Effects of cooperative and individualistic instruction on the achievement of handicapped, regular, and gifted students

Karl A Smith, David W. Johnson, Roger Johnson

Research output: Contribution to journalArticlepeer-review

22 Scopus citations

Abstract

The effects of cooperative and individualistic learning experiences were compared on achievement of academically handicapped, normal-progress, and gifted sixth-grade students. Fifty-five students were assigned to conditions on a stratified random basis controlling for ability and sex. They participated in one instructional unit for 65 minutes a day for five instructional days. The results indicate that cooperative learning experiences promoted higher achievement, greater retention, more positive attitudes among students, and higher self-esteem than did individualistic learning experiences.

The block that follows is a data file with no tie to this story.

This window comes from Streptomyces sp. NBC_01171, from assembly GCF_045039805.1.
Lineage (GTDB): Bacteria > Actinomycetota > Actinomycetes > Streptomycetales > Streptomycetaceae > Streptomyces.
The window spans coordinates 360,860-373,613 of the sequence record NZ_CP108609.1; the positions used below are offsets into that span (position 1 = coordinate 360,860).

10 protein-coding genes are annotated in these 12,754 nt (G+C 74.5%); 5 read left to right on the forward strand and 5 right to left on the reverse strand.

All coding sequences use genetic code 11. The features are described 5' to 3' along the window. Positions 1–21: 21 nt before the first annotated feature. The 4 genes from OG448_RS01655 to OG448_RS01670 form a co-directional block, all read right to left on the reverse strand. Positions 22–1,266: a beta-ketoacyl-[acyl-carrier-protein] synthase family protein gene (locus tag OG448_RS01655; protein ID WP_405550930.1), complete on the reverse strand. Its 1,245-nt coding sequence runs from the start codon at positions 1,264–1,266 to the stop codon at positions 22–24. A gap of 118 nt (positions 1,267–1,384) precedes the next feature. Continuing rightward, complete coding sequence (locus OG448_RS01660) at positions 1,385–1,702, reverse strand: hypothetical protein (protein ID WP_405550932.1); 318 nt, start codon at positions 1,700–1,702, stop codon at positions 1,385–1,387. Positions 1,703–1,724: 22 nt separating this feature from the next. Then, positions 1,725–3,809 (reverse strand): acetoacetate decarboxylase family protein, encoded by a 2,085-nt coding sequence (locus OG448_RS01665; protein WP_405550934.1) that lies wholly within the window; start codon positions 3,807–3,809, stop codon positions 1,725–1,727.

Original languageEnglish (US)
Pages (from-to)277-283
Number of pages7
JournalJournal of Social Psychology
Volume116
Issue number2
DOIs
StatePublished - Apr 1982

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